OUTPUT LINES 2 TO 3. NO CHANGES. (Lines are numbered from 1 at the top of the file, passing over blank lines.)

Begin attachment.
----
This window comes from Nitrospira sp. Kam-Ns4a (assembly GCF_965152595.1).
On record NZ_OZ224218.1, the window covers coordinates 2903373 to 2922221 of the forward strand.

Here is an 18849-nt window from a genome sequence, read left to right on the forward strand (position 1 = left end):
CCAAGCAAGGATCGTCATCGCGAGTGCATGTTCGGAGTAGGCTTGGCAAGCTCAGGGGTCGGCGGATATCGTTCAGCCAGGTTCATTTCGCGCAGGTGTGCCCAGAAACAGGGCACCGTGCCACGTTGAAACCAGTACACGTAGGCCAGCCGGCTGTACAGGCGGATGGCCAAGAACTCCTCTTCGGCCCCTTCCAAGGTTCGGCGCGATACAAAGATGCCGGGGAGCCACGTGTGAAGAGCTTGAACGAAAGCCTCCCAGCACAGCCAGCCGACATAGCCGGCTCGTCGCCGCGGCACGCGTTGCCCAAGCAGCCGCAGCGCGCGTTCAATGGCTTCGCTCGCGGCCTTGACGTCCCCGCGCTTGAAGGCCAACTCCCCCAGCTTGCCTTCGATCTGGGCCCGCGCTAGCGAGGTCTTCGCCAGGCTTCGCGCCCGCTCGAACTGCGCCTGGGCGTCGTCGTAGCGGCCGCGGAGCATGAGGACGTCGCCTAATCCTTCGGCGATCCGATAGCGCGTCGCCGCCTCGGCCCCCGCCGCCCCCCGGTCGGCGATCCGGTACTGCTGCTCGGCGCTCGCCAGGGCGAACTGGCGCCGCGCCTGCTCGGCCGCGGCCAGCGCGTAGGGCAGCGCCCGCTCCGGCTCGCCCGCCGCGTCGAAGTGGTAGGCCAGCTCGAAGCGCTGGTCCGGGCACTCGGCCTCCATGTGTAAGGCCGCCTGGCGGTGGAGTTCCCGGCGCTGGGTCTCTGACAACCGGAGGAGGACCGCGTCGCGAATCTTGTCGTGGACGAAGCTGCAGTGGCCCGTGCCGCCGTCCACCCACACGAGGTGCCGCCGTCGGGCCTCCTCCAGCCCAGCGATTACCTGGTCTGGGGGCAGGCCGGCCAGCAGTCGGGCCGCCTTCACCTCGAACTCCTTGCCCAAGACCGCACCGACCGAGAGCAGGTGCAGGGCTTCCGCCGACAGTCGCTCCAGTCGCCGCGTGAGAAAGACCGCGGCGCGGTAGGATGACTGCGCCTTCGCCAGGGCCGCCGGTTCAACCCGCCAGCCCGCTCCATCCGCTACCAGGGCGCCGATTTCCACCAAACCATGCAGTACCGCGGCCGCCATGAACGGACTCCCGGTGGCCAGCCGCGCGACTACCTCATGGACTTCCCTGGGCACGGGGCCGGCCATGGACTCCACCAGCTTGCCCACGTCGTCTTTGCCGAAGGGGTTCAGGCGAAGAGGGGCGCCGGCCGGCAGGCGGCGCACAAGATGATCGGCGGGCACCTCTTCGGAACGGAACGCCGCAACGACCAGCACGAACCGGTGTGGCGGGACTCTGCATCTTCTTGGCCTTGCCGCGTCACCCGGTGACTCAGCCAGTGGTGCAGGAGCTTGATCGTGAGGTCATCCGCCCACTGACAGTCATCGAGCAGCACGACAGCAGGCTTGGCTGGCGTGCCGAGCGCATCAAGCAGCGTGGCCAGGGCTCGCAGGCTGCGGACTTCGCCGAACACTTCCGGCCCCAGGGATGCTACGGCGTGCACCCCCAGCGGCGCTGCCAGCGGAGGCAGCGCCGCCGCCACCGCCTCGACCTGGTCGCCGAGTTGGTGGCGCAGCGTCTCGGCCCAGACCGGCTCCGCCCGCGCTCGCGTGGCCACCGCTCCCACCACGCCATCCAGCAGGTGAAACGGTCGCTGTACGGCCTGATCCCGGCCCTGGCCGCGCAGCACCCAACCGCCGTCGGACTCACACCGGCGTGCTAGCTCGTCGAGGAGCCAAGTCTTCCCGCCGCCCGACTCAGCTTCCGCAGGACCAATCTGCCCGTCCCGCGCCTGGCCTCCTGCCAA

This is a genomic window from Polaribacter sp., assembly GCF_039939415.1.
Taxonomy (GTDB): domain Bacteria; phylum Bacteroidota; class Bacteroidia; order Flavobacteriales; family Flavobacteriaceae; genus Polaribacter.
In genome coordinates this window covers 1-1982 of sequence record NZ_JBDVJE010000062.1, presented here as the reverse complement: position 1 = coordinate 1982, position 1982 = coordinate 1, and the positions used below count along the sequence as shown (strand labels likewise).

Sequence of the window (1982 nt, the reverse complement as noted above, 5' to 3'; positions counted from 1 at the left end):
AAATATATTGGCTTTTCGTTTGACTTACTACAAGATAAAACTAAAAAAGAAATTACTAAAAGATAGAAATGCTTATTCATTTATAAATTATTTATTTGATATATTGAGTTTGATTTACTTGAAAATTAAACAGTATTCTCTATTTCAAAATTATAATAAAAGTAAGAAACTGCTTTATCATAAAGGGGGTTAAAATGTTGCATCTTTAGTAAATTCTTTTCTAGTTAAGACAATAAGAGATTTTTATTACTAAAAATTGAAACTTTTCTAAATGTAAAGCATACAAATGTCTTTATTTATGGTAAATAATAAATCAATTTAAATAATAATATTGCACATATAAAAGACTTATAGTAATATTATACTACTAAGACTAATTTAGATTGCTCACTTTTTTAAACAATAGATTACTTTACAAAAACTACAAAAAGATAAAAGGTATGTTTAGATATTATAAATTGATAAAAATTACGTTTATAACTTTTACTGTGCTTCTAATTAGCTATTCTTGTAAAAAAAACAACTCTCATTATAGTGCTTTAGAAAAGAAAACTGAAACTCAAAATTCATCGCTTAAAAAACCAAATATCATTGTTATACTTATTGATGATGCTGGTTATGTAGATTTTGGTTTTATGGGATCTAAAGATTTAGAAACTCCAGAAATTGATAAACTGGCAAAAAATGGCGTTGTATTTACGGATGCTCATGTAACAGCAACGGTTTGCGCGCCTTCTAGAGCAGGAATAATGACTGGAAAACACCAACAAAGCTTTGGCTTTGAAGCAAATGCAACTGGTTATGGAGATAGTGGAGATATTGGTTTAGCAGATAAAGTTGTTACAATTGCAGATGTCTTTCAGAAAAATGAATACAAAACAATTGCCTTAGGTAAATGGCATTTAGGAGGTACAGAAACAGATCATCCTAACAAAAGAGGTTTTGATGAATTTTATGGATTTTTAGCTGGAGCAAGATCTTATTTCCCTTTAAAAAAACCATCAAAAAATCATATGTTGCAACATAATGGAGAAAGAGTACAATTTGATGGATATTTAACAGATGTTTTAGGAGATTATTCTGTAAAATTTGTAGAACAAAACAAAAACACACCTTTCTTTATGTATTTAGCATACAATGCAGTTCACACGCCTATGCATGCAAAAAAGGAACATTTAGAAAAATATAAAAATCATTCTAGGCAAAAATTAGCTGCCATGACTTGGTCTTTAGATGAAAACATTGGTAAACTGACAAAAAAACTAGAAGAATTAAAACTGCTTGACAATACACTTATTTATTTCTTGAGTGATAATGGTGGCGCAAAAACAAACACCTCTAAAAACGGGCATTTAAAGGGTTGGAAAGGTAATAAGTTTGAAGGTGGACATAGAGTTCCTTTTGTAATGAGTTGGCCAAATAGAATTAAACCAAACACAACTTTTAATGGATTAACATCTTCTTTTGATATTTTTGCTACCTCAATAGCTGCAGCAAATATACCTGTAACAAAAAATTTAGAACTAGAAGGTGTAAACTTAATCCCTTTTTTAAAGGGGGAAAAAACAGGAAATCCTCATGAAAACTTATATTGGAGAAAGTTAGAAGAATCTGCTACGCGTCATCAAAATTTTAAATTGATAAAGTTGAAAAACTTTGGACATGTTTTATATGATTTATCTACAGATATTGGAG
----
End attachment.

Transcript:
On record NZ_OZ224218.1, the window covers coordinates 2903373 to 2922221 of the forward strand.

Here is an 18849-nt window from a genome sequence, read left to right on the forward strand (position 1 = left end):